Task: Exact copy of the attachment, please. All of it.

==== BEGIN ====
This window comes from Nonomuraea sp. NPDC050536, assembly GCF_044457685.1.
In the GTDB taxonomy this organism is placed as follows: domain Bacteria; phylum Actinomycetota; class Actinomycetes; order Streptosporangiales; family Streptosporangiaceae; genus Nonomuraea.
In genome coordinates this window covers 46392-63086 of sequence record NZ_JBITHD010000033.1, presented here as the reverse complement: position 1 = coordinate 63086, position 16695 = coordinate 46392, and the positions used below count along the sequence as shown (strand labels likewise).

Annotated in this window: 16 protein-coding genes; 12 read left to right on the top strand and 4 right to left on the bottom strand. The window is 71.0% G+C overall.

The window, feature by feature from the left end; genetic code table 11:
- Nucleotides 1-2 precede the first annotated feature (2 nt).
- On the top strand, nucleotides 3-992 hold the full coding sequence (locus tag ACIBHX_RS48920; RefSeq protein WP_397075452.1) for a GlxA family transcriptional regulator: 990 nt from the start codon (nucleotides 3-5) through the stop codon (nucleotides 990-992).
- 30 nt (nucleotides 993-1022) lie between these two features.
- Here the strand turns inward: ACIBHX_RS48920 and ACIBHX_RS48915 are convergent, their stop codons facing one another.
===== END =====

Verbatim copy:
This window comes from Nonomuraea sp. NPDC050536, assembly GCF_044457685.1.
In the GTDB taxonomy this organism is placed as follows: domain Bacteria; phylum Actinomycetota; class Actinomycetes; order Streptosporangiales; family Streptosporangiaceae; genus Nonomuraea.
In genome coordinates this window covers 46392-63086 of sequence record NZ_JBITHD010000033.1, presented here as the reverse complement: position 1 = coordinate 63086, position 16695 = coordinate 46392, and the positions used below count along the sequence as shown (strand labels likewise).

Annotated in this window: 16 protein-coding genes; 12 read left to right on the top strand and 4 right to left on the bottom strand. The window is 71.0% G+C overall.

The window, feature by feature from the left end; genetic code table 11:
- Nucleotides 1-2 precede the first annotated feature (2 nt).
- On the top strand, nucleotides 3-992 hold the full coding sequence (locus tag ACIBHX_RS48920; RefSeq protein WP_397075452.1) for a GlxA family transcriptional regulator: 990 nt from the start codon (nucleotides 3-5) through the stop codon (nucleotides 990-992).
- 30 nt (nucleotides 993-1022) lie between these two features.
- Here the strand turns inward: ACIBHX_RS48920 and ACIBHX_RS48915 are convergent, their stop codons facing one another.